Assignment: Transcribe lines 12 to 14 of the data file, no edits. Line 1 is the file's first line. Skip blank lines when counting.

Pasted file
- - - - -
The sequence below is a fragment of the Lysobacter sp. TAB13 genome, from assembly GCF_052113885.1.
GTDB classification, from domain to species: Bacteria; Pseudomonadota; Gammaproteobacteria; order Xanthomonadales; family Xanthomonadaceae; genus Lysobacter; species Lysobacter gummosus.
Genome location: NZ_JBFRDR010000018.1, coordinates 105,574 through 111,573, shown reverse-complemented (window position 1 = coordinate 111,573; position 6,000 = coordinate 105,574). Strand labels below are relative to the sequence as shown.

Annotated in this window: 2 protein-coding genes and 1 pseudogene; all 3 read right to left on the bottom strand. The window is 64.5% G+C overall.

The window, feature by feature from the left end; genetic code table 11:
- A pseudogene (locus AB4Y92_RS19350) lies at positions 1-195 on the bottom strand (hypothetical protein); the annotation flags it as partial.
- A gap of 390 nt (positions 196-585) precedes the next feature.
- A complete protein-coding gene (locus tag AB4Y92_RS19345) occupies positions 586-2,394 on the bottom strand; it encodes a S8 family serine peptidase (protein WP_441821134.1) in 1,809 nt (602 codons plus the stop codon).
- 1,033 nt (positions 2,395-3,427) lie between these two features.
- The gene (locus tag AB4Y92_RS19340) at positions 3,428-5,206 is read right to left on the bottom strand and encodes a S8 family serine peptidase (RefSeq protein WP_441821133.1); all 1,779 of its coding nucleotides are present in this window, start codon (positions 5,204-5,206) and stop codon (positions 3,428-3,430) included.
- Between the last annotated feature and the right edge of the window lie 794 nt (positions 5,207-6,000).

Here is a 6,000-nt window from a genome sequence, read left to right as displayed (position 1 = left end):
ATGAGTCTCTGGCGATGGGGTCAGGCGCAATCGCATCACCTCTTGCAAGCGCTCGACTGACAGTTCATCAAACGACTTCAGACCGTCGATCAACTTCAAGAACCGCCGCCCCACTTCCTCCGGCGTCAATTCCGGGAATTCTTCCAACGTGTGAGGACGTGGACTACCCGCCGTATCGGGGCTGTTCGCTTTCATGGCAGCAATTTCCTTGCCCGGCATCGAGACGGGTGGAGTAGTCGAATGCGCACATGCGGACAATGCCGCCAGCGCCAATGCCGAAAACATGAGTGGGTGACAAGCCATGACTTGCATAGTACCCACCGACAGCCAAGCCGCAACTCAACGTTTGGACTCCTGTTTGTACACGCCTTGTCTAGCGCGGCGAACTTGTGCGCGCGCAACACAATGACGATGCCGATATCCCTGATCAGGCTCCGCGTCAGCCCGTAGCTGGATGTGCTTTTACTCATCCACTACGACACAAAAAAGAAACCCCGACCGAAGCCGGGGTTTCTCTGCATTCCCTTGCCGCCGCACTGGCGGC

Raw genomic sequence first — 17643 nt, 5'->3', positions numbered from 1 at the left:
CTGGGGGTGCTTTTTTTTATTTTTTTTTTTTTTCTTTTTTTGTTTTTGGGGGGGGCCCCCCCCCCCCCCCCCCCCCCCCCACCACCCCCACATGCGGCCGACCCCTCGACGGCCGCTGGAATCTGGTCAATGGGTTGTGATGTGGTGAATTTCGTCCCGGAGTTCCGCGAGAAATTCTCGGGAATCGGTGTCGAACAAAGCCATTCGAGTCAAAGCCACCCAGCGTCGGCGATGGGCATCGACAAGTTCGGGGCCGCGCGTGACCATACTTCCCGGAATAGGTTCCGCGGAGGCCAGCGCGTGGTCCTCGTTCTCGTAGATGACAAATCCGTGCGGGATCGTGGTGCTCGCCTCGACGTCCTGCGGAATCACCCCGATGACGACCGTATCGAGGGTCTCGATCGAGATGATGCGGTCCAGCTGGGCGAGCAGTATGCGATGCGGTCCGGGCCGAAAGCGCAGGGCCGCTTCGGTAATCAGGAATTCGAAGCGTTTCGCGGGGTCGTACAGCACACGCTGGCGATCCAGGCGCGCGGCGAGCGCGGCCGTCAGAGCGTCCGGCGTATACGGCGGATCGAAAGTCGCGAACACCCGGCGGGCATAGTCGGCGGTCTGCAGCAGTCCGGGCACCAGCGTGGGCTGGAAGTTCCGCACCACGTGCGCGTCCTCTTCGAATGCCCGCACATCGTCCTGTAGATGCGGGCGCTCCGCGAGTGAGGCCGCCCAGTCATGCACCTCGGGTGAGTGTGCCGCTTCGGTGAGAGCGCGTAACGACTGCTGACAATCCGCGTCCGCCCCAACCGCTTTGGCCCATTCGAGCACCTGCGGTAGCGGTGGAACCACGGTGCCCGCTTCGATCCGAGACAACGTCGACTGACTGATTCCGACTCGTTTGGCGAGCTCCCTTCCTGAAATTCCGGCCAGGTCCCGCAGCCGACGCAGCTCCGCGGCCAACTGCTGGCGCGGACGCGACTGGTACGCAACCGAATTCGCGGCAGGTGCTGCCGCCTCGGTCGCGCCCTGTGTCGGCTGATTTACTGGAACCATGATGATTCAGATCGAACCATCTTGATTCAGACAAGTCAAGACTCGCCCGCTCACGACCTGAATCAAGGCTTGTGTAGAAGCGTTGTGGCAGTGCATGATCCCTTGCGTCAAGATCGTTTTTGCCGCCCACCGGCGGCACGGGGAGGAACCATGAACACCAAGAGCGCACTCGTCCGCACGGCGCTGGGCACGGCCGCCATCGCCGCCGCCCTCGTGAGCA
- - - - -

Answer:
Here is a 6,000-nt window from a genome sequence, read left to right as displayed (position 1 = left end):
ATGAGTCTCTGGCGATGGGGTCAGGCGCAATCGCATCACCTCTTGCAAGCGCTCGACTGACAGTTCATCAAACGACTTCAGACCGTCGATCAACTTCAAGAACCGCCGCCCCACTTCCTCCGGCGTCAATTCCGGGAATTCTTCCAACGTGTGAGGACGTGGACTACCCGCCGTATCGGGGCTGTTCGCTTTCATGGCAGCAATTTCCTTGCCCGGCATCGAGACGGGTGGAGTAGTCGAATGCGCACATGCGGACAATGCCGCCAGCGCCAATGCCGAAAACATGAGTGGGTGACAAGCCATGACTTGCATAGTACCCACCGACAGCCAAGCCGCAACTCAACGTTTGGACTCCTGTTTGTACACGCCTTGTCTAGCGCGGCGAACTTGTGCGCGCGCAACACAATGACGATGCCGATATCCCTGATCAGGCTCCGCGTCAGCCCGTAGCTGGATGTGCTTTTACTCATCCACTACGACACAAAAAAGAAACCCCGACCGAAGCCGGGGTTTCTCTGCATTCCCTTGCCGCCGCACTGGCGGC

Raw genomic sequence first — 17643 nt, 5'->3', positions numbered from 1 at the left: